Should dead code count toward var liveness?

Currently, the following code triggers unused_variables and unreachable_code. I feel that the unused_variables lint is just noise, and would prefer that variables usages in dead code still "count".

let x = 1;
return;
dbg!(x);

I'm working through refactoring the liveness analysis. If this change is acceptable, it would reduce complexity.

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If the code isn't reachable, how is it used?

I guess I am differentiating between "used in code" and "used at runtime". In practice, if I have code like the above, it's most likely because I am just trying something out randomly ("what happens if the rest of this function just doesn't run?"). The unreachable_code lint is sufficient to help me remember to fix it.

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x is used in the sense that the code wouldn't compile without it:

return;
// error[E0425]: cannot find value `x` in this scope
dbg!(x);
10 Likes

Yeah @quaternic I think what you're alluding to is that, if the user does the logical thing and deletes the variable, surprise!

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Hmm, with NLL we've somewhat decided that dead uses aren't uses. If the dead use was a "use" (as it was in 1.9), then this still wouldn't compile: https://rust.godbolt.org/z/e3bh5jhaG

So arguably saying it's "unused" is correct.

But also it's a lint, so it's more important that it be useful than pedantic.

What's the new definition you were thinking of using for it? Some sort of HIR-level thing based on "name resolution resolved to it at least once" instead of a MIR-level thing?

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It is already implemented in HIR and has special handling of return etc. I'm just proposing to not do that. My definition would be "fires if the variable is never referenced in code" (I think that's effectively the same as what you said).

In other words, "code is reachable" is orthogonal to "code references variable x". Or it least it could be thought of that way.

Is a variable only used within a cfg! or #[cfg] that is false "used"?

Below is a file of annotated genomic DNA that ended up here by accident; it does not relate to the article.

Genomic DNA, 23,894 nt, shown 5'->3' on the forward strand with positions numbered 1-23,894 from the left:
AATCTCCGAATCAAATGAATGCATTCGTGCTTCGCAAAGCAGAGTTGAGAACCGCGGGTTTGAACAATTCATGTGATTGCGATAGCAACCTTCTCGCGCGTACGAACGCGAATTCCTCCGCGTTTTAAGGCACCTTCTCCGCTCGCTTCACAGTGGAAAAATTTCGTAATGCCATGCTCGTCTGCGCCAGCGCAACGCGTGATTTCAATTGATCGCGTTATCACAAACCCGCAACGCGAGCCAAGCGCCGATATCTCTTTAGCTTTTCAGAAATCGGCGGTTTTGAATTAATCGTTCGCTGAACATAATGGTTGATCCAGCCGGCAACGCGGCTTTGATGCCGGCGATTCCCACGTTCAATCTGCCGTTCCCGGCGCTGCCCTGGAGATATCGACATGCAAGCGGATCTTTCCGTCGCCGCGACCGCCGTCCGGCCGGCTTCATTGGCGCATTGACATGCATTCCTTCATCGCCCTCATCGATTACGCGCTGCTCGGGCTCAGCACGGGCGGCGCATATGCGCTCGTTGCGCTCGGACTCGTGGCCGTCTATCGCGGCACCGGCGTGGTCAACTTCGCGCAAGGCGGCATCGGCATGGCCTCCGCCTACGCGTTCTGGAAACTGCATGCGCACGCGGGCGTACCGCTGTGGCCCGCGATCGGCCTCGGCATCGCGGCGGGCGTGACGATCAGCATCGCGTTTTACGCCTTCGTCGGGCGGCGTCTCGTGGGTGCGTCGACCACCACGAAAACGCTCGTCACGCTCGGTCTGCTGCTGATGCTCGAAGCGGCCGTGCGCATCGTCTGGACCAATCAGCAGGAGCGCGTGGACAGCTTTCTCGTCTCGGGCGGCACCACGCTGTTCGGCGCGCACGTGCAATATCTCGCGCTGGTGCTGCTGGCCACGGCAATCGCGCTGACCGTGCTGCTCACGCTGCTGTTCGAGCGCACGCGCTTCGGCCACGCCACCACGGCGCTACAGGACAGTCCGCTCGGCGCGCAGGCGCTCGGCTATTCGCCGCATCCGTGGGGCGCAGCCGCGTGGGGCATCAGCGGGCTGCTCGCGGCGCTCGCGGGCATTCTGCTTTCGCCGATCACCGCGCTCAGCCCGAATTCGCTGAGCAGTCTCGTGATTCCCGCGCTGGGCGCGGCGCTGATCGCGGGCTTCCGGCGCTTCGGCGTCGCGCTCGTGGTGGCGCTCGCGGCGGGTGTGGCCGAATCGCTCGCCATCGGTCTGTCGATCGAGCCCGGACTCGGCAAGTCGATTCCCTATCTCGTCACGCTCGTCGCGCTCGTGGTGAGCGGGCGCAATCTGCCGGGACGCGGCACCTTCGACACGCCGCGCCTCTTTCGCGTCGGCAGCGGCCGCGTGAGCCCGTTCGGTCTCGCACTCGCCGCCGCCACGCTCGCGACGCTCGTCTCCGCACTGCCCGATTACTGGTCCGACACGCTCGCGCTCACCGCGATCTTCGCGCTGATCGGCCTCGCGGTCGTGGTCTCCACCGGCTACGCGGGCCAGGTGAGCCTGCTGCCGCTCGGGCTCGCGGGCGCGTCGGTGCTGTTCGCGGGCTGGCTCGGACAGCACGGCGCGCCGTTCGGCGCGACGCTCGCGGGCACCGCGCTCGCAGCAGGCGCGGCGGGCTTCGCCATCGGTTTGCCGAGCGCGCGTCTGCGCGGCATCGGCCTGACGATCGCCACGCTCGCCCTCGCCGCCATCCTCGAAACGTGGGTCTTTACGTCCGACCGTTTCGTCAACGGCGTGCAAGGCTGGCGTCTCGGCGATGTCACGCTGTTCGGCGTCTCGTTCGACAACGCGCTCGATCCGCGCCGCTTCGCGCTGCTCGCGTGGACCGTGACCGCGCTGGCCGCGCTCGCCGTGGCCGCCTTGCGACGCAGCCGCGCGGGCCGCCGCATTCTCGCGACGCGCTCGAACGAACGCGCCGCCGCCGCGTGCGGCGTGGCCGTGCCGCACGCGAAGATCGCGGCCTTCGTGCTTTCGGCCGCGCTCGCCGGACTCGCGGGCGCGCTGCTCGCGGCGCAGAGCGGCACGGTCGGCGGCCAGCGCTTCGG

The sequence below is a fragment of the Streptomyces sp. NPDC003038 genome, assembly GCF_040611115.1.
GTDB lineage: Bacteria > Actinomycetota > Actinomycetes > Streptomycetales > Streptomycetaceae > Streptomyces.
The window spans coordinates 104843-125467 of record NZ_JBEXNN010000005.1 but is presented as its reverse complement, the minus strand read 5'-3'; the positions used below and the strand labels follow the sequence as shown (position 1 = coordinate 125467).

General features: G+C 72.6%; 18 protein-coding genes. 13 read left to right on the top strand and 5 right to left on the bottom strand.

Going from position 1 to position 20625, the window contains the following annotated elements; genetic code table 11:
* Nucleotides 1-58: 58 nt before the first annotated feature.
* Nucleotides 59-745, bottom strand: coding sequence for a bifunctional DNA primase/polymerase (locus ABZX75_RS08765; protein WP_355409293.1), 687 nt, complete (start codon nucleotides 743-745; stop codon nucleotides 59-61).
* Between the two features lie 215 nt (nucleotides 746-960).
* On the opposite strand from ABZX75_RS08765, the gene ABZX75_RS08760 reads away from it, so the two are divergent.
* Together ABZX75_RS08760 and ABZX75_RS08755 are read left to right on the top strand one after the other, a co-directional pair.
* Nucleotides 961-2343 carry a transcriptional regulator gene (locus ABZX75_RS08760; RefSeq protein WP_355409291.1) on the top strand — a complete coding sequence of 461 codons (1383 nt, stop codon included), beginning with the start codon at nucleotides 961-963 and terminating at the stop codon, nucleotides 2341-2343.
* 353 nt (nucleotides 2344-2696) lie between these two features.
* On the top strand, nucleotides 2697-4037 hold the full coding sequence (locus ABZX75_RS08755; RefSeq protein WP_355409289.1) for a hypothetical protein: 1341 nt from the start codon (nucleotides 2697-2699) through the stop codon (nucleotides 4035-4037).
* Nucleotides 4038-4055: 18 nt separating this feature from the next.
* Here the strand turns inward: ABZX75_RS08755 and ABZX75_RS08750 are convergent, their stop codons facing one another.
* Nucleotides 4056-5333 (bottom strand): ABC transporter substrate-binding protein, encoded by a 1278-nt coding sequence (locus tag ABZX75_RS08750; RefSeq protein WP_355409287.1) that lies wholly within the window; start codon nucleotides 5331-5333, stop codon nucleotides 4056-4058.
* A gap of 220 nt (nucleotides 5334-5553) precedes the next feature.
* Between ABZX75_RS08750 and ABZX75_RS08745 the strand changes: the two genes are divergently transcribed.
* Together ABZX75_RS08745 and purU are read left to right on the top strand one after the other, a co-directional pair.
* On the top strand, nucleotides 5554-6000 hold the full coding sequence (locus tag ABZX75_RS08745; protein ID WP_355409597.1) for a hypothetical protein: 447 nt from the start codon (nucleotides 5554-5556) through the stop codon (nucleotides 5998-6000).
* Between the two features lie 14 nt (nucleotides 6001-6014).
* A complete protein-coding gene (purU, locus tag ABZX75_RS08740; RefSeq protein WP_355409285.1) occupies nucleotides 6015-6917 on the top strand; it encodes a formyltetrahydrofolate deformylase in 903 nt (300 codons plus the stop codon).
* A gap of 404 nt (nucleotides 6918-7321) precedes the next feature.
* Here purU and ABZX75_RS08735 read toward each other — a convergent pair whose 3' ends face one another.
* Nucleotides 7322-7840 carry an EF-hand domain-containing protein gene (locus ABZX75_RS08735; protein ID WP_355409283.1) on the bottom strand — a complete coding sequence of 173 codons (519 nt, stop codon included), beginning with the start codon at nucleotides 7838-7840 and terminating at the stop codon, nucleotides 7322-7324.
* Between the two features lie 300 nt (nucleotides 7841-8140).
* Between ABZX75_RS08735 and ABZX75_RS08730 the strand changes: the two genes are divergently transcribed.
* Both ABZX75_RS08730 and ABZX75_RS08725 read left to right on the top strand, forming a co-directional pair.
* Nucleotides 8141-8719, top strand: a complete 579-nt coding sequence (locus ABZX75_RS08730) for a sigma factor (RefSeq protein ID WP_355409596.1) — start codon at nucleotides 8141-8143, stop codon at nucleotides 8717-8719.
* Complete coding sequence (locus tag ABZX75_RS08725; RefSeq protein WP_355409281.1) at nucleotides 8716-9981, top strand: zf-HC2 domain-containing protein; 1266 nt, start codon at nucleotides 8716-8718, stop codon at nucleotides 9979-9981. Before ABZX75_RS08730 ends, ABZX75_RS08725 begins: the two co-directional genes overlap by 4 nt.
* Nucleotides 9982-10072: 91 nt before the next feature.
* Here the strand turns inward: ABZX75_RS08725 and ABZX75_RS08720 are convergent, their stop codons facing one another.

Interesting. No, I would say cfg is different, it's like "I really intend for this code to be (conditionally) unreachable". And "unused for the current config" should be linted. But control-flow-unreachable code is usually supposed to be reachable, but regardless of whether it is, there's unreachable_code to tell the user something's wrong.

Ah, that's interesting.

I think it should definitely be either

  • Control-flow unaware and on HIR (like the unsafe checking will soon be), or
  • Control-flow aware and on MIR (like NLL and mut checking)

If it's currently control-flow aware yet on HIR, that definitely sounds like it should change.

I don't think I have a confident answer which way is the right solution.

Maybe for now just remove the flow-awareness from the HIR lint, and we can always add a "value never read on any possible path" kind of MIR lint later?

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cfg! gated use is definitionally the same as if false { use; }. (I.e. control-flow dependent use.)

#[cfg] gated use is definitionally the same as {}. (I.e. no use.)

As an illustrative example:

if false {
    println!(); // not considered unreachable_code
}
return;
println!(); // considered unreachable_code

Another illustrative example:

pub fn demo1() -> String {
    let mut s = "1".to_string();
    let b = &mut s;              // unused_variables
    s = "2".to_string();
    return s;
    *b = "3".to_string();        // unreachable_code
}

pub fn demo2() -> String {
    let mut s = "1".to_string();
    let b = &mut s;
    s = "2".to_string();
    if false {
        *b = "3".to_string();    // cannot assign to `s` because it is borrowed
    }
    return s;
}

So

isn't quite fully accurate; you also have to define that how "dead uses" is defined, and that's roughly "exists after a -> ! expression." Or restated again, MIR control-flow aware lints/checks/etc are done after pruning unreachable-due-to-divergence basic blocks, but before unreachable-due-to-control-flow basic blocks are pruned.

I'm fairly in agreement that unused_code should be on MIR / divergence-aware, and that unused_variables should be on HIR / divergence-unaware.

It does seem potentially reasonable to have a separate unused_except_unreachable lint over MIR (so long as it doesn't duplicate HIR unused lints). Choosing whether it's available/on is a question of choosing between

  • emitted warnings should be independently fixable
  • fixing warnings should not introduce new warnings (that are trivial to predict)

but one could make a reasonable argument that the OP unused_variables lint is D-incorrect, because the implied (though not outright suggested) fix to remove the variable results in an error.

The unused_variables lint could be extended to suggest a machine-applicable fix of removing the full variable if it checks the expression to be clippy::no_effect.